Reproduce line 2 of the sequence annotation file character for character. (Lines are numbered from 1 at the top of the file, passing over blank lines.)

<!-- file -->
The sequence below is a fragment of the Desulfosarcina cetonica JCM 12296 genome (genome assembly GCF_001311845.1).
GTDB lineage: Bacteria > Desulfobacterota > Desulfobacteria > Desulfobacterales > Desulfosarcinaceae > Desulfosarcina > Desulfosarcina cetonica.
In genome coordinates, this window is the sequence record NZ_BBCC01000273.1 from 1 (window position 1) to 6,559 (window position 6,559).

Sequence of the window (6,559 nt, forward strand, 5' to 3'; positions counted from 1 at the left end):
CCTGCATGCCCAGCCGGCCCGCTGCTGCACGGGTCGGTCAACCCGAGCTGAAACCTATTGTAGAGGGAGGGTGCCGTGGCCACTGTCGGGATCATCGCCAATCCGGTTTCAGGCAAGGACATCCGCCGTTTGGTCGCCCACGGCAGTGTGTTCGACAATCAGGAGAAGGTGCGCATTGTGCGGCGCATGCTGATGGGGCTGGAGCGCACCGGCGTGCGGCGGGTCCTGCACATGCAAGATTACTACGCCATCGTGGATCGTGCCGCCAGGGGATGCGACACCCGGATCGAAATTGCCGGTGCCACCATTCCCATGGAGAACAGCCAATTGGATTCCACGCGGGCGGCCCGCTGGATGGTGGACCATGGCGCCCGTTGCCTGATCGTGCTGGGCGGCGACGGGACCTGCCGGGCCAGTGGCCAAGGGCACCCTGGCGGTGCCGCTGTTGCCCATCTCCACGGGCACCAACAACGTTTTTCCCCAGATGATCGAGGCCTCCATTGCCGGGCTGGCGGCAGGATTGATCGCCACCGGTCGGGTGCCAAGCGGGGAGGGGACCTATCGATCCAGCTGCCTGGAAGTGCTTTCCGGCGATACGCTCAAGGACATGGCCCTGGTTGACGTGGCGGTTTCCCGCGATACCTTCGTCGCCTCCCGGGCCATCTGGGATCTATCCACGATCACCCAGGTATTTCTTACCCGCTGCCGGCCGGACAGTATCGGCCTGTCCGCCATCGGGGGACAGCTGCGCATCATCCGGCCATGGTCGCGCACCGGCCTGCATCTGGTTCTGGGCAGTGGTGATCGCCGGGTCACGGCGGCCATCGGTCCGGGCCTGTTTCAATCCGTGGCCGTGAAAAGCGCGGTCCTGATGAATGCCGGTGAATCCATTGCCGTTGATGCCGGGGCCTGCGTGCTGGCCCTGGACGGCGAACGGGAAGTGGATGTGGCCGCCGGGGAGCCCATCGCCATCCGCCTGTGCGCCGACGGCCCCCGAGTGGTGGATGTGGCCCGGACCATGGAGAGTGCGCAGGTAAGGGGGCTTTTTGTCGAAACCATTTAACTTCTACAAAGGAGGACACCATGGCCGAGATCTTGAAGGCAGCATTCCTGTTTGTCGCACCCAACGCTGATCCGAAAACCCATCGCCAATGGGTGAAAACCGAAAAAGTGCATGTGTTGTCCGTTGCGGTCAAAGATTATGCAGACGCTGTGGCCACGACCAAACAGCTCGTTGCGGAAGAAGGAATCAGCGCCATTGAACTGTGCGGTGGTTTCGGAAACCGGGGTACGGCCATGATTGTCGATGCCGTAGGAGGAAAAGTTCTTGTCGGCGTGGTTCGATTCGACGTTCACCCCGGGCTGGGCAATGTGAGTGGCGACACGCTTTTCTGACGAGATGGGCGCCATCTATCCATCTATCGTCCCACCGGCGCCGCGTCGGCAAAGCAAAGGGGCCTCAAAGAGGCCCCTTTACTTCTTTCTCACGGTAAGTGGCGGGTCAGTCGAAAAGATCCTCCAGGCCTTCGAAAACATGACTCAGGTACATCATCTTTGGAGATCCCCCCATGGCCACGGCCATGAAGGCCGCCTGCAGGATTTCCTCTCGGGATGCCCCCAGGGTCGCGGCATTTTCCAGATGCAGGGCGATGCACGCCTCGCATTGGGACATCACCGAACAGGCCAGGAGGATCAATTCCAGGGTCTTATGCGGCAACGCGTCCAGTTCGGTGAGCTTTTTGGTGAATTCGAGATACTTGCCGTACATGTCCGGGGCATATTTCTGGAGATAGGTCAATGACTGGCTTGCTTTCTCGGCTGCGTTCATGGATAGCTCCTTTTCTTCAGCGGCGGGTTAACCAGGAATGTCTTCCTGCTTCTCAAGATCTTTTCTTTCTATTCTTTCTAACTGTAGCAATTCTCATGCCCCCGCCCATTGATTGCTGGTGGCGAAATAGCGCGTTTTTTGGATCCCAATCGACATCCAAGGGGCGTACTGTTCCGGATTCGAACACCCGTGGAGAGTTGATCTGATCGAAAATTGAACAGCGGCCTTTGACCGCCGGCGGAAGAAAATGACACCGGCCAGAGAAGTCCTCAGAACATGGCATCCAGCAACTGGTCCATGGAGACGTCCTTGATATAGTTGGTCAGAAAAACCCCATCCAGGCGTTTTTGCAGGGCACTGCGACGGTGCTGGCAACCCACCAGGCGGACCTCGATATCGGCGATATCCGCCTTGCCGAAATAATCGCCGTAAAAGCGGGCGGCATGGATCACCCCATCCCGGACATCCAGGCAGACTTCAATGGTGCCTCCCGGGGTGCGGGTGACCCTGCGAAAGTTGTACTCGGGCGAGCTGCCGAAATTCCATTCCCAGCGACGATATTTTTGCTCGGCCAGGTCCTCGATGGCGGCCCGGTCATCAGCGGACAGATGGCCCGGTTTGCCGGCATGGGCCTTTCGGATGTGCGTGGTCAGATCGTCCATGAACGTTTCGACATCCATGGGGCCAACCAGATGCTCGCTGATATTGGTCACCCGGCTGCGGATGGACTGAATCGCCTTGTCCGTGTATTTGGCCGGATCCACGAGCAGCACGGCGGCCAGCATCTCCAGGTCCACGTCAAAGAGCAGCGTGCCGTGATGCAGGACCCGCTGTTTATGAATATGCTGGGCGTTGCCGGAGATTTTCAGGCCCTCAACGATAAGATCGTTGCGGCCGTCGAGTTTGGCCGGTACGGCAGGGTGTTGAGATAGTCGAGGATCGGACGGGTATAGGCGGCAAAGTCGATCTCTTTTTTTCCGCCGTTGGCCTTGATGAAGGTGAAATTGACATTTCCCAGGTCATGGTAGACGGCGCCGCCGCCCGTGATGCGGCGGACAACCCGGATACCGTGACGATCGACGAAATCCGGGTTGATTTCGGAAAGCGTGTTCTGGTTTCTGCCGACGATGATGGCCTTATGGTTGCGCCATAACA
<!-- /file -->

GTDB lineage: Bacteria > Desulfobacterota > Desulfobacteria > Desulfobacterales > Desulfosarcinaceae > Desulfosarcina > Desulfosarcina cetonica.